People often warn against letting history repeat itself. But history has repeated itself, and will almost certainly continue repeating itself, for the simple reason that human nature has not changed. People are capable of making the same mistakes as our ancestors, and they will still be able to make them in another 1,000 years. It is part of what makes us human, even if we might bemoan politicians, or economists, or whoever it happens to be, “failing to learn the lessons of history”.

I am not about to add another complaint that people have “failed to learn the lessons of history” to the already long list of such complaints. Nor shall I suggest that history has managed to repeat itself in relation to the subject of this article: the modern British Labour Party, specifically the party under the tenure of Leader Jeremy Corbyn.

Some have pointed out the supposed similarities between the party in the period 2015-2016 to how it was during the 1980’s, when the party moved noticeably to the left of the political spectrum, and when there were struggles between moderate and left-wing factions. The fact that Labour had a leader widely perceived as hard-left in the period 1980-1983 and has one in the person of Corbyn is also a possible comparison.

In approaching the substance of this article, I find that the events to which I shall allude in relation to the Labour Party are so much more remote than the events of the 1980’s (which are themselves so deeply buried in decades of political change as to achieve a pseudo-historical status) that the task of making these aforementioned events relevant to the modern reader is suddenly rendered a good deal more challenging. I hope, in this case, that the reader will be patient in allowing me to set out in full my argument and why the chosen events are in some small way relevant to twenty-first century British politics, if for no other reason than out of curiosity to read a piece of history they might not have come across before.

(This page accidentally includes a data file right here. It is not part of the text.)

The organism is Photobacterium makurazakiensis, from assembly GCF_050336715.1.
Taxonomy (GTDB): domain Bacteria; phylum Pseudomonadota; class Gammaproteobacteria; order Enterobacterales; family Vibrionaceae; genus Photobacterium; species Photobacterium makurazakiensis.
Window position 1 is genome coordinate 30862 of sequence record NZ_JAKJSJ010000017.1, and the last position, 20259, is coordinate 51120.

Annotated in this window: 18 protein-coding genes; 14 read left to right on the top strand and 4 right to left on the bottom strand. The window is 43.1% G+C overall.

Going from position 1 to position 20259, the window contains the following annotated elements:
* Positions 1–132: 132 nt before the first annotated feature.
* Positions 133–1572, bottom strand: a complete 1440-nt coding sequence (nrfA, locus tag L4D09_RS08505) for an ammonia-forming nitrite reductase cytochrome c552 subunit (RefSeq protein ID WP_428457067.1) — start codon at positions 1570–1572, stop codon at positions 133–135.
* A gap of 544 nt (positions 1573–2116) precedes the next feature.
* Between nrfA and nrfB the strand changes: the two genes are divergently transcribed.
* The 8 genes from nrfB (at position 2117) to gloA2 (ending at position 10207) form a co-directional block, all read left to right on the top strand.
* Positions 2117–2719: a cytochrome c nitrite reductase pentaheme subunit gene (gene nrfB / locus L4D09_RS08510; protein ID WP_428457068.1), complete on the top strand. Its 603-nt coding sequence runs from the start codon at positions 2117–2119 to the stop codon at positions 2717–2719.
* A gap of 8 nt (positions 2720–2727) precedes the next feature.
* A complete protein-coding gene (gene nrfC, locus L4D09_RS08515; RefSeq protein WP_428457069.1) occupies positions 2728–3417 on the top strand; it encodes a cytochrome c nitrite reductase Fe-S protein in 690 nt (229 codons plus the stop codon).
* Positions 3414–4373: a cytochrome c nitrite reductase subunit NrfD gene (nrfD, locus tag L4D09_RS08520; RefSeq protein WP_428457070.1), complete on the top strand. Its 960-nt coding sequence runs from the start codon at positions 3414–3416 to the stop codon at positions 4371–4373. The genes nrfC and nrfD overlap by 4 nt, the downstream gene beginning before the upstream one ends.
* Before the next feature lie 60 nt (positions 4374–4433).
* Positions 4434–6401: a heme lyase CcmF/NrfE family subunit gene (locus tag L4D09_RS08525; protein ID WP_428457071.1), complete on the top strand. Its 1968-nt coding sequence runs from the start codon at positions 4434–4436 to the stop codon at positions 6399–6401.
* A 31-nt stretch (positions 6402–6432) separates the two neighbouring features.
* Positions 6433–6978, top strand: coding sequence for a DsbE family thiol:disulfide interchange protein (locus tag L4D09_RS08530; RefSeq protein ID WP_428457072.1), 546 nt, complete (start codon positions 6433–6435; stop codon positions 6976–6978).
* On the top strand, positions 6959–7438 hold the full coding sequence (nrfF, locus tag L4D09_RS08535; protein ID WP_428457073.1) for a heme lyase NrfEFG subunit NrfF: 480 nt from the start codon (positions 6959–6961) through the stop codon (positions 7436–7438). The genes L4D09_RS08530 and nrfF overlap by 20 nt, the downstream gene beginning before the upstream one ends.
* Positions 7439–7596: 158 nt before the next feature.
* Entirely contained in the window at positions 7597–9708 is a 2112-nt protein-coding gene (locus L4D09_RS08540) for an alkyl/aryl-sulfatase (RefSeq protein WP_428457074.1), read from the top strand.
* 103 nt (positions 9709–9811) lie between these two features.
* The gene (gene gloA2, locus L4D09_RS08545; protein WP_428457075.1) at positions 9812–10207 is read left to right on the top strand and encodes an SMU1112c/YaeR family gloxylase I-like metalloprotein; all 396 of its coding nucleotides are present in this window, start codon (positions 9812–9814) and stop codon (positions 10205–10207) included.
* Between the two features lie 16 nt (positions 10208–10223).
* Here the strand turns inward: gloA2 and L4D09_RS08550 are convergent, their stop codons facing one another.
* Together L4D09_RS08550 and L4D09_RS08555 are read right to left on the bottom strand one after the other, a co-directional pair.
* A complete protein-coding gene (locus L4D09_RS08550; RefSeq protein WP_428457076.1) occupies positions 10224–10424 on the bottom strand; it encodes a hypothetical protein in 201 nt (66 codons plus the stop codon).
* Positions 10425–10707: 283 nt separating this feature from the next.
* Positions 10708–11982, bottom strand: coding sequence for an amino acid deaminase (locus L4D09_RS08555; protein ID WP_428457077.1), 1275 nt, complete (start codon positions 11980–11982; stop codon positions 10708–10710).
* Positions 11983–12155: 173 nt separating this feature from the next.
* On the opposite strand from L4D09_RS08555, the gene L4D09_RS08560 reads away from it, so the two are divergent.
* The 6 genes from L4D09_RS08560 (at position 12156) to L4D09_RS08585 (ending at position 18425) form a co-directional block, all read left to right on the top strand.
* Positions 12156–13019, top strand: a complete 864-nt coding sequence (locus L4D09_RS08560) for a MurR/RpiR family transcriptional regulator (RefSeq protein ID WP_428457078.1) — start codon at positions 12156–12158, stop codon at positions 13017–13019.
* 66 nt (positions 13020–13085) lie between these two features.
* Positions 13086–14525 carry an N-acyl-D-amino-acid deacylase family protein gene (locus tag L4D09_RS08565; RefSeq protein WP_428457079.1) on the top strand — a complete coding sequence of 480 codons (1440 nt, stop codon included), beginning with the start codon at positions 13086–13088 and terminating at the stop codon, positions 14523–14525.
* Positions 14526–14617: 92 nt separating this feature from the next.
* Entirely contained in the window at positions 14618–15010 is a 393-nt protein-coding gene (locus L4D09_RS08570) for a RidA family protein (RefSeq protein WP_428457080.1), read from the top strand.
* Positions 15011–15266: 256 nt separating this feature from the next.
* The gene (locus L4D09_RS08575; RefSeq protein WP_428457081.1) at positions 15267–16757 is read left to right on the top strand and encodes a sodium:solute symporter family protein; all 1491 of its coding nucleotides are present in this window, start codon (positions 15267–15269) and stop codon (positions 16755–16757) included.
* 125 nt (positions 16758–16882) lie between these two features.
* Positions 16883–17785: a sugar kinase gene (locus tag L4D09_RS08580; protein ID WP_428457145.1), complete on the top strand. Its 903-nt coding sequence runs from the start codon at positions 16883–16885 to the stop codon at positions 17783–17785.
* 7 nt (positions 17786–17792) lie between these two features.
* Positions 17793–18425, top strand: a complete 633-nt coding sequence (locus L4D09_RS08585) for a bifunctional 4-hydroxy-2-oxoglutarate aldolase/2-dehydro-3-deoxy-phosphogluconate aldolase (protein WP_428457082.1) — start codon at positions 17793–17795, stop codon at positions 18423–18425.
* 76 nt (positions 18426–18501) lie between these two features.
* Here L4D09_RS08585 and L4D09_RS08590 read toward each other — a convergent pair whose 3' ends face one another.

The principle theme of this article is electoral vulnerability.

In every situation where there is vulnerability there needs to be at least two parties: the vulnerable party, and the predatory party, one which can potentially exploit that vulnerability. In this case there are four potential predatory parties (literally political parties) and one vulnerable party, the Labour Party.

As I shall set out, Labour is at risk of losing its electoral backbone, the UK Parliamentary constituencies on which it replies at every General Election in order to come within range of forming a government.

A historical example, not of electoral vulnerability, but of territorial vulnerability in the face of multiple predatory outsiders was the Polish-Lithuanian Commonwealth, a nation which has not existed for more than 200 years. As far as the Commonwealth is concerned, there are no direct comparisons between it and the modern Labour Party that I wish to make.

What I will briefly do in this article, however, is demonstrate how a pattern of events which took place towards the end of the Commonwealth’s existence could serve as an illustrative example of what lies in store for Labour’s representation in the House of Commons- if, that is, the potentially predatory parties exploit their opportunity to the fullest.

 

By the second half of the eighteenth century, the Commonwealth’s status as a major European empire had diminished significantly and the nation had, indeed, fallen so far as to be dependent upon and in part dictated to by the Russian Empire, its closest eastern neighbour. Recently disturbed by the War of the Bar Confederation and the Koliyivshchyna (racially motivated attacks on Jews and Poles in Polish-occupied Ukraine) the Commonwealth’s government was barely in control of the country and unable to properly defend its borders.

The troublesome Commonwealth sat between three major central European powers: Russia, Austria and Prussia. Each of these nations had an interest in maintaining the so-called balance of power within Europe, which meant mitigating the recent expansion of Russia with gains of their own. The indefensible vastness of the Commonwealth was a convenient target.

Thus, between 1772 and 1795, Russian, Austria and Prussia carried out the Three Partitions of Poland, which resulted in the Commonwealth disappearing from European maps and the occupation of its territory by three stronger, more organised, and highly focussed rival nations.